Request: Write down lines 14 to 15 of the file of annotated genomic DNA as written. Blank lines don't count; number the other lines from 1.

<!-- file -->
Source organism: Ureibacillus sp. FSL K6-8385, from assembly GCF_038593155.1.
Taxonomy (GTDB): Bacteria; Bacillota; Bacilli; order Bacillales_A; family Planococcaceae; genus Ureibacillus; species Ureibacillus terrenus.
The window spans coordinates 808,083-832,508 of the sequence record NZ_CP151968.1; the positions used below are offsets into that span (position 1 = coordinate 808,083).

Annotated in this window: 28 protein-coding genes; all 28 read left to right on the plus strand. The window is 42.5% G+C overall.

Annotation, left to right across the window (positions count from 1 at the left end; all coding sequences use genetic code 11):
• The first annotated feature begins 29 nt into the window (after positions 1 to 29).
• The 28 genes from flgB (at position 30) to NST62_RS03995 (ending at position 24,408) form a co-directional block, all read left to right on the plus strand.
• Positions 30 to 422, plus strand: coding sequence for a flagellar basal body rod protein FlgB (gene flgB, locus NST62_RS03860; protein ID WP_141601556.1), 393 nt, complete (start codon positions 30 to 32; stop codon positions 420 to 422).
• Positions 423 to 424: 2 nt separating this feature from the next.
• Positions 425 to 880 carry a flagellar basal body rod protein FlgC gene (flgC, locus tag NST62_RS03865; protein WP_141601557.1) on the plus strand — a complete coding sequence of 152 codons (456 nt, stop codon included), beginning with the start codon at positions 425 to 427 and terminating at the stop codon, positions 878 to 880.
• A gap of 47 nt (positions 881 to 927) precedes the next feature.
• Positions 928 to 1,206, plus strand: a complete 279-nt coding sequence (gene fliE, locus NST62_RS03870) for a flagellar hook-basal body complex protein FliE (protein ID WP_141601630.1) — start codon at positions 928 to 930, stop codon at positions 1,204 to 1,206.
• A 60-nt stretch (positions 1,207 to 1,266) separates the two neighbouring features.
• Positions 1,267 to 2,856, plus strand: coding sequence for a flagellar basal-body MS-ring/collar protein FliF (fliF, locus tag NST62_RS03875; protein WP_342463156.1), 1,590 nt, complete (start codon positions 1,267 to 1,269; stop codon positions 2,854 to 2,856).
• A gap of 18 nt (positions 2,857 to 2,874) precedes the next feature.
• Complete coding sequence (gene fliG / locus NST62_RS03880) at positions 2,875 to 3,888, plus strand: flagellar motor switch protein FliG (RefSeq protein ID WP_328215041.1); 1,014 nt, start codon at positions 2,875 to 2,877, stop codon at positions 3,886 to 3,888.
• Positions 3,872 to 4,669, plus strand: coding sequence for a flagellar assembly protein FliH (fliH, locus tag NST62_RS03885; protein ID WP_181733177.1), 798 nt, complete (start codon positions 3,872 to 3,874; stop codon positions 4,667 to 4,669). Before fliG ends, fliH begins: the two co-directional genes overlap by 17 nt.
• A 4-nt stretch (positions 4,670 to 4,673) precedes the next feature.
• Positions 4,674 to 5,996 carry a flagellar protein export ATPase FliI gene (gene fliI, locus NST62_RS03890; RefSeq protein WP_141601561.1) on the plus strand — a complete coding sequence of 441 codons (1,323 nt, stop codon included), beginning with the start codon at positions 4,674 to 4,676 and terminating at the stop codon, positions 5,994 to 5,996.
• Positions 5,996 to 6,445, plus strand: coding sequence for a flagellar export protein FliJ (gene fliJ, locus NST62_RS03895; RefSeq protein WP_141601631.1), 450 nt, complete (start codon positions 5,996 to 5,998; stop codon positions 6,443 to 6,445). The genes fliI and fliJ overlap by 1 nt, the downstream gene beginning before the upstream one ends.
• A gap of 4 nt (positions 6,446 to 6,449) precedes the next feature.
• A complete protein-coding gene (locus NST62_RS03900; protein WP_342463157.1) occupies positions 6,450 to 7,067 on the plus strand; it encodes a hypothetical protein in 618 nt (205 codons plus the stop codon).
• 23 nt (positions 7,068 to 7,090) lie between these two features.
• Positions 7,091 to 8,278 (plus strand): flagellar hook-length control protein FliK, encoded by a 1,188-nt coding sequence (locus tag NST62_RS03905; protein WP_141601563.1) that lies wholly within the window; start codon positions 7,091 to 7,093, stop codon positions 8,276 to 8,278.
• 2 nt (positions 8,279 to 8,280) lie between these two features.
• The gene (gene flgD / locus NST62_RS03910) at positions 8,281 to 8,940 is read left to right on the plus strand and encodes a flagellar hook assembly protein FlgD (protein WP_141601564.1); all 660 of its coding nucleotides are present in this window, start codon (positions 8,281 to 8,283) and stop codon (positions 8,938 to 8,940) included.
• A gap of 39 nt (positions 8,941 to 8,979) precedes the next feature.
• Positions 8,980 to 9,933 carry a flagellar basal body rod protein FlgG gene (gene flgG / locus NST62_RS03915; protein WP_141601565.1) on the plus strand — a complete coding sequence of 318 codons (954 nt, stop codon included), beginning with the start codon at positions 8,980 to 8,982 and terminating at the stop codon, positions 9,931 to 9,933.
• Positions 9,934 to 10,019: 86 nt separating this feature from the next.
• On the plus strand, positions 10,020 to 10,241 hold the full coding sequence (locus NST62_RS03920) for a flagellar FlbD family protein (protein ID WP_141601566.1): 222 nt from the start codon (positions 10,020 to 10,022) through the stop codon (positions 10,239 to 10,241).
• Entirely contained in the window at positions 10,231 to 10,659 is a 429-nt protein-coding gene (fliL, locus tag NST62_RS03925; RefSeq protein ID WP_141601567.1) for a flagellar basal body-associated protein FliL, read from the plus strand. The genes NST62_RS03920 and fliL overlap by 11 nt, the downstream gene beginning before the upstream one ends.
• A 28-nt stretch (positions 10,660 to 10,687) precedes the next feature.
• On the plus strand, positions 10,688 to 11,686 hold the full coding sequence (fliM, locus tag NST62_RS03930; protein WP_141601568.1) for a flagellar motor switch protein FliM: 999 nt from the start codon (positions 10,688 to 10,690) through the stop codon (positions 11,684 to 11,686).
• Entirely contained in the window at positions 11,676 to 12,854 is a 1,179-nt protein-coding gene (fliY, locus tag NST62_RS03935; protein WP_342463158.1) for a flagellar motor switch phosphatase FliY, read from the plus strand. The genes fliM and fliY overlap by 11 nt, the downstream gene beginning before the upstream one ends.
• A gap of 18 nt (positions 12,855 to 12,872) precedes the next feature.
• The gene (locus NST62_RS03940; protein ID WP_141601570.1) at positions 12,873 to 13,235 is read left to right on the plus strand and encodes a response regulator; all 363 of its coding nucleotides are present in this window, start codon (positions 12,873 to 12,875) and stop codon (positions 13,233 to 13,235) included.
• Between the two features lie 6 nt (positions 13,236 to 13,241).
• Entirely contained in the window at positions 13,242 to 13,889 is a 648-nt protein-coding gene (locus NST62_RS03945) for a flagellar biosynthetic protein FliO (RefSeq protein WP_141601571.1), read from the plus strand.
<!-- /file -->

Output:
• Positions 1,267 to 2,856, plus strand: coding sequence for a flagellar basal-body MS-ring/collar protein FliF (fliF, locus tag NST62_RS03875; protein WP_342463156.1), 1,590 nt, complete (start codon positions 1,267 to 1,269; stop codon positions 2,854 to 2,856).
• A gap of 18 nt (positions 2,857 to 2,874) precedes the next feature.